Al Jadid, Vol. 2, No. 7 (May 1996)|
Exploring the Ancient and Natural Beauty of Tunisia's Cap Bon
By Habeeb Salloum*
It was a early one warm May morning when we climbed aboard a tour bus in Hammamet for a trip around Cap Bon -- called 'Tunisia's Garden Peninsula'. We had just ended our excursion of the country's south, including its fairytale Island of Djerba, and now we were concluding our Tunisian vacation by exploring this luxuriant part of the country.
Known in Arabic as Al-Watan al-Qabli, Cap Bon, which contains the majority of the country's resort hotels, is a lush segment of the northeastern part of the country, stretching out like a raised hand toward Europe. About 62 miles (100 km) long and 25 miles (40 km) wide, it boasts some of Tunisia's richest farmland.
Our first stop was Nabeul, once the Roman town of Neapolis and today the administrative capital of Cap Bon. The hotels, lining its beach, are cheaper than those in Hammamet. The area is one of the most important handicraft centers in the country, especially for ceramics and pottery, embroidery, wrought-iron work, and the natural distillation of perfumes.
A few minutes after leaving the famous handicraft town we were in Dar Chaabane, where the best stone sculptors in the country were busy at work. With the hands of master craftsmen and talents passed down from their forefathers, it seemed they effortlessly fashioned the attractive stone pillars and door frames found in all parts of Tunisia. It is said that their ancestors cut the stone from which Carthage was built.
Beyond the town of Beni Khiar, noted for its weavers of carpets and woollen fabrics, we made our way through orchards and vineyards until we reached Menzel Temine, a pepper growing center noted for its harisa, a hot pepper sauce much loved by Tunisians. We stopped for refreshment at nearby Ke1ibia, the Roman Clypea, which is dominated by a huge Phoenician-Byzantine fortress rebuilt in the 16th century by the Spaniards. In the shadow of this ancient citadel, which dwarfed the town, we enjoyed our coffee on the edge of the wharf, watching fishermen readying their boats for sea. Beyond Ke1ibia we made our way through grain fields and fields dotted with trees until our bus stopped in Kerkouane -- the most perfectly preserved Punic-Phoenician town in the world. Built on 62 acres (25 ha) in the 6th century B.C., it was suddenly abandoned in 256 B.C. and, in the ensuing centuries, forgotten.
The excavations revealed that Kerkouane's luxurious homes, remarkably like those in Tunisia today, were built for comfort, incorporating underground sewers and stone bathrooms with modern looking bathtubs. Their design was copied by the Romans, as were the mosaic floors -- some found in excellent condition. For those interested in Punic history, it is an exciting site.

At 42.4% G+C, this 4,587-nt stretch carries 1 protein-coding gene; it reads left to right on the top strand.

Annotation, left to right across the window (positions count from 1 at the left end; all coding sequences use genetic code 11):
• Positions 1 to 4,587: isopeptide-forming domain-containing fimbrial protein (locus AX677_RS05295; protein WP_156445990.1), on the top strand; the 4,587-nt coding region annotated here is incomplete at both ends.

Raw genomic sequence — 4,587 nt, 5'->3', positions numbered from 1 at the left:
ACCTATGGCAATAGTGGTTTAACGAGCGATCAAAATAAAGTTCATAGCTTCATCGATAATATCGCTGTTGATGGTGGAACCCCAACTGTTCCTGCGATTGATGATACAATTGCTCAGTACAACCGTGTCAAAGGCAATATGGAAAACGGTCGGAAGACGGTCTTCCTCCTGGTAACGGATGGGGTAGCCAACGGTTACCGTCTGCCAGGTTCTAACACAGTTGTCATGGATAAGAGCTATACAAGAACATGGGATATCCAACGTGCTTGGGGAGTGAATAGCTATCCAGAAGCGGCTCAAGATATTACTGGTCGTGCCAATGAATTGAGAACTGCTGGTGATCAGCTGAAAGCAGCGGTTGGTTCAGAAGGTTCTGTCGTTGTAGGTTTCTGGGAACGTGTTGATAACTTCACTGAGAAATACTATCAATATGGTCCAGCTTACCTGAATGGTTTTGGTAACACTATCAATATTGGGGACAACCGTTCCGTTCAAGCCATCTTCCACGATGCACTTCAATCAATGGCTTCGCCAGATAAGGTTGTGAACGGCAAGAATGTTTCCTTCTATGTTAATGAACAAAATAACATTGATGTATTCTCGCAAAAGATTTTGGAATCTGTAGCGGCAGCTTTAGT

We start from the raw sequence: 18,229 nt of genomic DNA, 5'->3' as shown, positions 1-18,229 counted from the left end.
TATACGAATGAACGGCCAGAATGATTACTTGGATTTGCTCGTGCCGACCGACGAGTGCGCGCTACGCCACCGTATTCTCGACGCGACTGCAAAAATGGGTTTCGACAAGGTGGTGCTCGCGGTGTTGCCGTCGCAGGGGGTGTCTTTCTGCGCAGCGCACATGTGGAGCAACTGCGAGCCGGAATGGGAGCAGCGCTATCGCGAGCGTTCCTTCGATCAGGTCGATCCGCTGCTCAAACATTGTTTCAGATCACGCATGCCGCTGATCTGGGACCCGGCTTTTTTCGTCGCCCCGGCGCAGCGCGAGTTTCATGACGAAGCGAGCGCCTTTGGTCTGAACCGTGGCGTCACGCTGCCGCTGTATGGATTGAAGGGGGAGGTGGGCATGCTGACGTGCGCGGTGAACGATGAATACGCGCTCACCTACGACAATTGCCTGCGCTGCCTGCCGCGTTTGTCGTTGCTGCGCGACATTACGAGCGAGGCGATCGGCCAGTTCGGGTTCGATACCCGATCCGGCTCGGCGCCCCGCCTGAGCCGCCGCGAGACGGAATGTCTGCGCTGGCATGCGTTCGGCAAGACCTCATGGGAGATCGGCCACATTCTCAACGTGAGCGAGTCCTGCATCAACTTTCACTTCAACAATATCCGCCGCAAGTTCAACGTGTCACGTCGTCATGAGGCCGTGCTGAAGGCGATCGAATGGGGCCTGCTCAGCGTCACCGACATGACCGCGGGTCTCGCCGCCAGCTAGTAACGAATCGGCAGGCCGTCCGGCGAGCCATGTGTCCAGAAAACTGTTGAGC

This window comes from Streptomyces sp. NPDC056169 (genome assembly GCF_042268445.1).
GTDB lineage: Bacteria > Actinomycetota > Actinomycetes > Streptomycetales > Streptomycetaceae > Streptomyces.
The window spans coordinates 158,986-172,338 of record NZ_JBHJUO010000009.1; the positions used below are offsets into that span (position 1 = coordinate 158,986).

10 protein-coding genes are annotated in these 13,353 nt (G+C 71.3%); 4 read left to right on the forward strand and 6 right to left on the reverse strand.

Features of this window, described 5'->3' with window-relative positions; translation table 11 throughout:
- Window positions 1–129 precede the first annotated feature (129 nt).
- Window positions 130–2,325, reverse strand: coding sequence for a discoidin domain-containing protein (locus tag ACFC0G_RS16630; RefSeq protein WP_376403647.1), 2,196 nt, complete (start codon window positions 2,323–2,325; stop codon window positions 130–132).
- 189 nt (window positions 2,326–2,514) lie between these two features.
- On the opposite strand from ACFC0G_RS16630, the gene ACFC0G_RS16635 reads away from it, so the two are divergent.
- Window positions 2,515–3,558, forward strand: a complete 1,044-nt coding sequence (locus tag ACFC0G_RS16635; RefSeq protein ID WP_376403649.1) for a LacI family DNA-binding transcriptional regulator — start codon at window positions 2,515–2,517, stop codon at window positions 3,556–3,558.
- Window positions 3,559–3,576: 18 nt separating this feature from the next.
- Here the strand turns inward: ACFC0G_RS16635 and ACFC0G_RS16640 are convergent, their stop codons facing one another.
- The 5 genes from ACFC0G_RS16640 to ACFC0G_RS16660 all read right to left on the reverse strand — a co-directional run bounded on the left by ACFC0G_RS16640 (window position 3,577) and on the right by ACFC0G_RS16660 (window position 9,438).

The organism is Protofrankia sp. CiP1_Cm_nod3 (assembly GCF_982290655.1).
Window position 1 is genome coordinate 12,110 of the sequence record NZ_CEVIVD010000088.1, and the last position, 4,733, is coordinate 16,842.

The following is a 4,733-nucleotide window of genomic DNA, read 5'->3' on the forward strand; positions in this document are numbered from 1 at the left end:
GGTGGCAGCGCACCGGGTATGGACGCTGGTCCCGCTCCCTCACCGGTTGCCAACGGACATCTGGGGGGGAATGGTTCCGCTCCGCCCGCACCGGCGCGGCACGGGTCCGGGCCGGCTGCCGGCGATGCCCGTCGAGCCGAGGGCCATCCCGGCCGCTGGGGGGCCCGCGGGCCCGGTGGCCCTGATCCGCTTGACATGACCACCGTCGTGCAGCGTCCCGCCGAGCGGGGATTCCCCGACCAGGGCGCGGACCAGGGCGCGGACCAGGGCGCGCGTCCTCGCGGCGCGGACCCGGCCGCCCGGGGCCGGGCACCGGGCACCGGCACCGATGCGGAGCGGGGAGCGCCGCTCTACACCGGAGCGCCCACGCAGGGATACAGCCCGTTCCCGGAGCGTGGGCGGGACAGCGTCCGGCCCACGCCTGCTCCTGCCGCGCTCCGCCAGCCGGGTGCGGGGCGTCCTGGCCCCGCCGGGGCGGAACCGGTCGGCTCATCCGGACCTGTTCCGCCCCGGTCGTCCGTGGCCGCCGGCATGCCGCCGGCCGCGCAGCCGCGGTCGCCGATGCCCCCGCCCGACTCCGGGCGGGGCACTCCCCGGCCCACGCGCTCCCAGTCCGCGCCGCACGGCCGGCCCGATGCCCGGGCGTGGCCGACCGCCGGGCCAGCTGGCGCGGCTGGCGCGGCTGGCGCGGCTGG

After visiting the museum housing Carthaginian exhibits, we drove through cultivated fields, fenced in with pine trees and cactus bushes, to the former Phoenician city of El Haouaria, 87 miles (140 km) from Sicily. Located on the north-western tip of Cap Bon, it has been Tunisia's center of falconry for centuries. Falcons are captured in the nearby mountains and trained to hunt. The peak of the season is in mid-June, when the venerable art of falconry is celebrated.
A short distance from this town, we came to the huge caves of Ghar el Kebir -- a complex of quarries hugging the shore. Mined by the Carthaginians, Romans and Byzantines, their stones were used to build the towns around the Gulf of Carthage. From these quarries, we drove along the northern coast of the Peninsula to the sleepy fishing town of Sidi Daoud.
Dormant for ten months, the hamlet comes alive every year in late spring for the Matanza -- a spectacular but gory tuna fish festival which began in Roman times. The fish are trapped in a enormous net, then killed with clubs and knives.
Passing through a small forest, we climbed upwards on the coastal hills. From our vantage point, the Mediterranean sparkled hundreds of feet below and, in the distance, the ruins of Carthage and beautiful Sidi Bou Said shimmered on the horizon.
At Korbous, a small village well known for its health giving waters, we stopped to stroll along its one long street. Since Roman times, visitors have traveled to the village to be soothed by the therapeutic properties of the springs.
Our next stop was Soliman, a town built by Spanish Muslim refugees whose descendants still practice trades brought by their ancestors from the Iberian Peninsula. A charming Andalusian-type town, it is noted for its 17th century minaret and mosque, topped with Spanish style tiles.
From Soliman, with its air of nostalgia for Andalusia, we turned south through a rich land of olive groves, citrus orchards and endless vineyards, until we reached our hotel in Hammamet. We were tired but content. Our 125 mile (201 km) excursion around Cap Bon -- the playground of Tunisia -- had been a delightful experience.
*Habeeb Salloum, who lives in Canada, writes on Arab Culture and Arts